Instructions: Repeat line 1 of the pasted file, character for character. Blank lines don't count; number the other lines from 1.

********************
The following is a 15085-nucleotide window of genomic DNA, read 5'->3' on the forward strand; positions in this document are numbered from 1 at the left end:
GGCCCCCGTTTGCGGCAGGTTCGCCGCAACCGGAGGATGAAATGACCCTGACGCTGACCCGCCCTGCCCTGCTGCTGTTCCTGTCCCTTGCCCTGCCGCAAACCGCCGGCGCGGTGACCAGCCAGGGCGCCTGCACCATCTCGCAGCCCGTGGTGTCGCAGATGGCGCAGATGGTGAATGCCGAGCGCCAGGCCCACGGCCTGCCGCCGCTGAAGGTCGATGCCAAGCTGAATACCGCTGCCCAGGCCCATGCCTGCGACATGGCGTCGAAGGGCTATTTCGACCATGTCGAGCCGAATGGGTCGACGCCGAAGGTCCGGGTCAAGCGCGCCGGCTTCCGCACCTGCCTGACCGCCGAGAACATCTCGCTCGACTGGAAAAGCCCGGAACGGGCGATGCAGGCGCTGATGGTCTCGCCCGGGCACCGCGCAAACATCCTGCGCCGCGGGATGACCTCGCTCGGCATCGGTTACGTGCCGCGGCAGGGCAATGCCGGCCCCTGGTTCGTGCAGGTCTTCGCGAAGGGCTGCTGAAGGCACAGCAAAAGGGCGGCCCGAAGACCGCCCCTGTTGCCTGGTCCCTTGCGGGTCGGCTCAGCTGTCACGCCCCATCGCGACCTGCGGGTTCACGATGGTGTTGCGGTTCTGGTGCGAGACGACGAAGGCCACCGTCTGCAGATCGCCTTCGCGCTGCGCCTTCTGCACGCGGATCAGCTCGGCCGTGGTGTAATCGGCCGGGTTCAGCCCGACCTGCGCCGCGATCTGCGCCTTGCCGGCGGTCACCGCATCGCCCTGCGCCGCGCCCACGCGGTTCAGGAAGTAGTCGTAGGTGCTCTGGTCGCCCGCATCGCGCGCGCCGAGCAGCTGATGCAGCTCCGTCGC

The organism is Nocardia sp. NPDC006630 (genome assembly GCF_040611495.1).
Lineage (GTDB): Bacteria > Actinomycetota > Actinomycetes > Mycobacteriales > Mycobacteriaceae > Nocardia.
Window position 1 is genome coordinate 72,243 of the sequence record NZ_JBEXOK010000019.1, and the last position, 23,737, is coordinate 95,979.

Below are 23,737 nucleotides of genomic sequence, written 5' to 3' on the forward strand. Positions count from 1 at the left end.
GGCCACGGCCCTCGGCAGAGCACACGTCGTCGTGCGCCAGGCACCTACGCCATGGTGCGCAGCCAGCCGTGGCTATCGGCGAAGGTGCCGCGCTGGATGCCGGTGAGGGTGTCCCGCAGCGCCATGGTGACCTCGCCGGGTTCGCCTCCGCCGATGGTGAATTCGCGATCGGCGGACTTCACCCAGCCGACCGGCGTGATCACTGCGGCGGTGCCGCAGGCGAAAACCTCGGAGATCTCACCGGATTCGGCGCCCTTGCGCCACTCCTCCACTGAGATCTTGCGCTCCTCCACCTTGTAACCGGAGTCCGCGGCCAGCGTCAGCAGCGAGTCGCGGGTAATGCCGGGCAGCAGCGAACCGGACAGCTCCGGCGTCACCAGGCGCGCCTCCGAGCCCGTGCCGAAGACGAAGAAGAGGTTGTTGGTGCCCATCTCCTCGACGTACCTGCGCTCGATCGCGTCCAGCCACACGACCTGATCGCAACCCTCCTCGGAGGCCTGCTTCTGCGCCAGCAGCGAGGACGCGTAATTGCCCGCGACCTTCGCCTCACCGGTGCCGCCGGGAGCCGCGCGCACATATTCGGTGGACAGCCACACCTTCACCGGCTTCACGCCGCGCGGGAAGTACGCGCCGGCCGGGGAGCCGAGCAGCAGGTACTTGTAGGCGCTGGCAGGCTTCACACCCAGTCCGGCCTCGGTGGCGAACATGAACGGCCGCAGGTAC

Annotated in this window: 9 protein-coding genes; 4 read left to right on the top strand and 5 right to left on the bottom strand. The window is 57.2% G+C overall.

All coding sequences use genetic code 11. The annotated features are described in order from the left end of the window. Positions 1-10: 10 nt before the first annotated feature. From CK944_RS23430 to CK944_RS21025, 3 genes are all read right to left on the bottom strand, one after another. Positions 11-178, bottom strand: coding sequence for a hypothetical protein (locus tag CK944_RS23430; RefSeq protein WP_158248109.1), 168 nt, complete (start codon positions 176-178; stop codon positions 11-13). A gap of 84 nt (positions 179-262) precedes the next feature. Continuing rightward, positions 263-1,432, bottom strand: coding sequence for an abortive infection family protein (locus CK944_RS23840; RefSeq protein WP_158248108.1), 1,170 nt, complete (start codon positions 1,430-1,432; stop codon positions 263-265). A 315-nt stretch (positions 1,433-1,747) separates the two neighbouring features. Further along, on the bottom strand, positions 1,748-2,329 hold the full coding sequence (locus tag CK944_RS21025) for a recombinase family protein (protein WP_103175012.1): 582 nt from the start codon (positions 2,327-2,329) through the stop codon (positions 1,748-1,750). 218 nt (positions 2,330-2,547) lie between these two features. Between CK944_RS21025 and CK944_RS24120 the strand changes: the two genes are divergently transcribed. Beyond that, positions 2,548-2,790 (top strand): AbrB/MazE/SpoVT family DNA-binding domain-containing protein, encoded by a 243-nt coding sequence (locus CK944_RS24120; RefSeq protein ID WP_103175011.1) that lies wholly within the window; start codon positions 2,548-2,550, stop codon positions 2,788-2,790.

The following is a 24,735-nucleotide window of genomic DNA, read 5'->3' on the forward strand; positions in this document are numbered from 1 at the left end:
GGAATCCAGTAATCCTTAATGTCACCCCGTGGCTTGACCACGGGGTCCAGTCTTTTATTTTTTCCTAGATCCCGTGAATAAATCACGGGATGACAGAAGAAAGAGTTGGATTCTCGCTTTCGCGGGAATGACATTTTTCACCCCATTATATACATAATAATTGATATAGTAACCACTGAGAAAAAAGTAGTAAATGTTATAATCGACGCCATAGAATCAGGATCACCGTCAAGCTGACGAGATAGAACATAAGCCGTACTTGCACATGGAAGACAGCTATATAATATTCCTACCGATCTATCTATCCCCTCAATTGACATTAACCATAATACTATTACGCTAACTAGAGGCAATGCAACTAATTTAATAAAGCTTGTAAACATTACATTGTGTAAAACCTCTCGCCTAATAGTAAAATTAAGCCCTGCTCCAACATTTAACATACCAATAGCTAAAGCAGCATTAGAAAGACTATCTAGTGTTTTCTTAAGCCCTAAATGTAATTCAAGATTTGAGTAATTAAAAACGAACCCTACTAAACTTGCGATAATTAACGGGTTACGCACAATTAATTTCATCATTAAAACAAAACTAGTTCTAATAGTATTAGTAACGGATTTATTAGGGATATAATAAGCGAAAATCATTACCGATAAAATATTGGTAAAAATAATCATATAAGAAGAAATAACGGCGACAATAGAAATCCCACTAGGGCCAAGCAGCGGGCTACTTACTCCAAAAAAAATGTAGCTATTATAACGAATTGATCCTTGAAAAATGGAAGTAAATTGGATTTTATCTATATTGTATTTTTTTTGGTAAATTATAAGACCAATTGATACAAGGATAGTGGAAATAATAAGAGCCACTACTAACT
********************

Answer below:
The following is a 15085-nucleotide window of genomic DNA, read 5'->3' on the forward strand; positions in this document are numbered from 1 at the left end: